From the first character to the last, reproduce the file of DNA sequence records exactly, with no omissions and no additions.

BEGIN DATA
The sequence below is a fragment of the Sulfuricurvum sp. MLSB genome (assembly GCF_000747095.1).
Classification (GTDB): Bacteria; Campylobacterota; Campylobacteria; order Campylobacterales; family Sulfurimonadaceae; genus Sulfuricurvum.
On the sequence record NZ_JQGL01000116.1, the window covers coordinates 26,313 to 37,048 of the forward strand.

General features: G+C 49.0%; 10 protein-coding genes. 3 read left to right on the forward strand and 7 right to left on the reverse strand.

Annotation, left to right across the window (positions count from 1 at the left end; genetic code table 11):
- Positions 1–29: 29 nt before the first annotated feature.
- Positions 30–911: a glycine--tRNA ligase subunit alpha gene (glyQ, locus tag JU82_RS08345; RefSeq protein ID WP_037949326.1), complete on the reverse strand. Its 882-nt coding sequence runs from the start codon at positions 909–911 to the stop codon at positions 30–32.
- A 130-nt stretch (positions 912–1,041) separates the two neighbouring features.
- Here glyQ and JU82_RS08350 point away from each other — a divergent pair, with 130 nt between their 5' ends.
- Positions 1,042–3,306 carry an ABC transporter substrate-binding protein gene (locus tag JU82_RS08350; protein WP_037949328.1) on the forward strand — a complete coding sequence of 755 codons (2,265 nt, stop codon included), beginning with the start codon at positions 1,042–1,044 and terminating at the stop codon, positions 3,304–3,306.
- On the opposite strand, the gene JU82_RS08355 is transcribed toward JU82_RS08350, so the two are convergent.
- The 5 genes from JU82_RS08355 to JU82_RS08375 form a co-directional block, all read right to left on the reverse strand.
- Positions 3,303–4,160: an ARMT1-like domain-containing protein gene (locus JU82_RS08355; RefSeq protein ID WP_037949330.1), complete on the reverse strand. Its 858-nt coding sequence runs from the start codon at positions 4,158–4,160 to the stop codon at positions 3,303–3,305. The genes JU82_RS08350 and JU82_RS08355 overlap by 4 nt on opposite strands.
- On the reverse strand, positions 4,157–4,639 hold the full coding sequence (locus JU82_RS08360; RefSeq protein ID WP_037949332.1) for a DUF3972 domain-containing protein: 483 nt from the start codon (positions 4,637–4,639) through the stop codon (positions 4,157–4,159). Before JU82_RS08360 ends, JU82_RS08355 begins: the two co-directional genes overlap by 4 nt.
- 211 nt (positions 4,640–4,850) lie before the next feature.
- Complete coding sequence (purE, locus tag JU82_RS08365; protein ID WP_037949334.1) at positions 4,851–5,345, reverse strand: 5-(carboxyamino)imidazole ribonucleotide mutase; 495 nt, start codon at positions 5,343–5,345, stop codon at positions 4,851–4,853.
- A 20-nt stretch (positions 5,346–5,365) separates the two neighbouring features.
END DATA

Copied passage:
The sequence below is a fragment of the Sulfuricurvum sp. MLSB genome (assembly GCF_000747095.1).
Classification (GTDB): Bacteria; Campylobacterota; Campylobacteria; order Campylobacterales; family Sulfurimonadaceae; genus Sulfuricurvum.
On the sequence record NZ_JQGL01000116.1, the window covers coordinates 26,313 to 37,048 of the forward strand.

General features: G+C 49.0%; 10 protein-coding genes. 3 read left to right on the forward strand and 7 right to left on the reverse strand.

Annotation, left to right across the window (positions count from 1 at the left end; genetic code table 11):
- Positions 1–29: 29 nt before the first annotated feature.
- Positions 30–911: a glycine--tRNA ligase subunit alpha gene (glyQ, locus tag JU82_RS08345; RefSeq protein ID WP_037949326.1), complete on the reverse strand. Its 882-nt coding sequence runs from the start codon at positions 909–911 to the stop codon at positions 30–32.
- A 130-nt stretch (positions 912–1,041) separates the two neighbouring features.
- Here glyQ and JU82_RS08350 point away from each other — a divergent pair, with 130 nt between their 5' ends.
- Positions 1,042–3,306 carry an ABC transporter substrate-binding protein gene (locus tag JU82_RS08350; protein WP_037949328.1) on the forward strand — a complete coding sequence of 755 codons (2,265 nt, stop codon included), beginning with the start codon at positions 1,042–1,044 and terminating at the stop codon, positions 3,304–3,306.
- On the opposite strand, the gene JU82_RS08355 is transcribed toward JU82_RS08350, so the two are convergent.
- The 5 genes from JU82_RS08355 to JU82_RS08375 form a co-directional block, all read right to left on the reverse strand.
- Positions 3,303–4,160: an ARMT1-like domain-containing protein gene (locus JU82_RS08355; RefSeq protein ID WP_037949330.1), complete on the reverse strand. Its 858-nt coding sequence runs from the start codon at positions 4,158–4,160 to the stop codon at positions 3,303–3,305. The genes JU82_RS08350 and JU82_RS08355 overlap by 4 nt on opposite strands.
- On the reverse strand, positions 4,157–4,639 hold the full coding sequence (locus JU82_RS08360; RefSeq protein ID WP_037949332.1) for a DUF3972 domain-containing protein: 483 nt from the start codon (positions 4,637–4,639) through the stop codon (positions 4,157–4,159). Before JU82_RS08360 ends, JU82_RS08355 begins: the two co-directional genes overlap by 4 nt.
- 211 nt (positions 4,640–4,850) lie before the next feature.
- Complete coding sequence (purE, locus tag JU82_RS08365; protein ID WP_037949334.1) at positions 4,851–5,345, reverse strand: 5-(carboxyamino)imidazole ribonucleotide mutase; 495 nt, start codon at positions 5,343–5,345, stop codon at positions 4,851–4,853.
- A 20-nt stretch (positions 5,346–5,365) separates the two neighbouring features.